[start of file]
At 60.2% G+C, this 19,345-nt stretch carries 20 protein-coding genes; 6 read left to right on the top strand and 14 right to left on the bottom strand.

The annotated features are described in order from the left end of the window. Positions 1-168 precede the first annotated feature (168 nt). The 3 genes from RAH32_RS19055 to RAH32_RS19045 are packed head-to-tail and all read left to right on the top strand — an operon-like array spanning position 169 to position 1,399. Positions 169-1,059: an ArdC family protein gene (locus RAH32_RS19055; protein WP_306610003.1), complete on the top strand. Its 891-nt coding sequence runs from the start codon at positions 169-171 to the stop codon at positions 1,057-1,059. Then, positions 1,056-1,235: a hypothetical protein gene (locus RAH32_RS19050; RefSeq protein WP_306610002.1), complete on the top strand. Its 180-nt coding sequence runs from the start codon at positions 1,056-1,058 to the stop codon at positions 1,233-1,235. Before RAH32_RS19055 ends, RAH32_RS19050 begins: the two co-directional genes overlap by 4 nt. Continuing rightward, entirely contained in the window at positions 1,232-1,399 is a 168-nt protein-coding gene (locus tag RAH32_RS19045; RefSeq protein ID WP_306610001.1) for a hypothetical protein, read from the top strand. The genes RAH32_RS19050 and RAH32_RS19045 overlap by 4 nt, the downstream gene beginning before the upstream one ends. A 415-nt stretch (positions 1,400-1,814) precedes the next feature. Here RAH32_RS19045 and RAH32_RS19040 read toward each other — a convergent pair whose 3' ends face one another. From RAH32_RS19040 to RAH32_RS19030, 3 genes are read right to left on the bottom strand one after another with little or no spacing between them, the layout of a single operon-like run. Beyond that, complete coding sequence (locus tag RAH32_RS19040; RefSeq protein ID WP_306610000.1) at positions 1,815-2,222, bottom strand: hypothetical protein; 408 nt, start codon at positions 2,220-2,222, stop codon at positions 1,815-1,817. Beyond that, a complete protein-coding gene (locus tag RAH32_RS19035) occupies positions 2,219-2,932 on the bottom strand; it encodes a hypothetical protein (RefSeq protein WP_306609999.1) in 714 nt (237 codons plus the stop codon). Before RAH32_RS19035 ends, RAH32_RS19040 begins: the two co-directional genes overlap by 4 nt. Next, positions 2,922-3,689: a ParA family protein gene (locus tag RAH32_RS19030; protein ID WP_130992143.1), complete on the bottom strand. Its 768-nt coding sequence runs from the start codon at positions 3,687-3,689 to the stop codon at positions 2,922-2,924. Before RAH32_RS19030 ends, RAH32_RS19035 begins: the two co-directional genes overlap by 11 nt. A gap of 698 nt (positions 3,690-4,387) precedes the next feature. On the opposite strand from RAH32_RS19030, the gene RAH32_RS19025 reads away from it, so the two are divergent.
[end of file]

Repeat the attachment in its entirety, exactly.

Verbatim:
At 60.2% G+C, this 19,345-nt stretch carries 20 protein-coding genes; 6 read left to right on the top strand and 14 right to left on the bottom strand.

The annotated features are described in order from the left end of the window. Positions 1-168 precede the first annotated feature (168 nt). The 3 genes from RAH32_RS19055 to RAH32_RS19045 are packed head-to-tail and all read left to right on the top strand — an operon-like array spanning position 169 to position 1,399. Positions 169-1,059: an ArdC family protein gene (locus RAH32_RS19055; protein WP_306610003.1), complete on the top strand. Its 891-nt coding sequence runs from the start codon at positions 169-171 to the stop codon at positions 1,057-1,059. Then, positions 1,056-1,235: a hypothetical protein gene (locus RAH32_RS19050; RefSeq protein WP_306610002.1), complete on the top strand. Its 180-nt coding sequence runs from the start codon at positions 1,056-1,058 to the stop codon at positions 1,233-1,235. Before RAH32_RS19055 ends, RAH32_RS19050 begins: the two co-directional genes overlap by 4 nt. Continuing rightward, entirely contained in the window at positions 1,232-1,399 is a 168-nt protein-coding gene (locus tag RAH32_RS19045; RefSeq protein ID WP_306610001.1) for a hypothetical protein, read from the top strand. The genes RAH32_RS19050 and RAH32_RS19045 overlap by 4 nt, the downstream gene beginning before the upstream one ends. A 415-nt stretch (positions 1,400-1,814) precedes the next feature. Here RAH32_RS19045 and RAH32_RS19040 read toward each other — a convergent pair whose 3' ends face one another. From RAH32_RS19040 to RAH32_RS19030, 3 genes are read right to left on the bottom strand one after another with little or no spacing between them, the layout of a single operon-like run. Beyond that, complete coding sequence (locus tag RAH32_RS19040; RefSeq protein ID WP_306610000.1) at positions 1,815-2,222, bottom strand: hypothetical protein; 408 nt, start codon at positions 2,220-2,222, stop codon at positions 1,815-1,817. Beyond that, a complete protein-coding gene (locus tag RAH32_RS19035) occupies positions 2,219-2,932 on the bottom strand; it encodes a hypothetical protein (RefSeq protein WP_306609999.1) in 714 nt (237 codons plus the stop codon). Before RAH32_RS19035 ends, RAH32_RS19040 begins: the two co-directional genes overlap by 4 nt. Next, positions 2,922-3,689: a ParA family protein gene (locus tag RAH32_RS19030; protein ID WP_130992143.1), complete on the bottom strand. Its 768-nt coding sequence runs from the start codon at positions 3,687-3,689 to the stop codon at positions 2,922-2,924. Before RAH32_RS19030 ends, RAH32_RS19035 begins: the two co-directional genes overlap by 11 nt. A gap of 698 nt (positions 3,690-4,387) precedes the next feature. On the opposite strand from RAH32_RS19030, the gene RAH32_RS19025 reads away from it, so the two are divergent.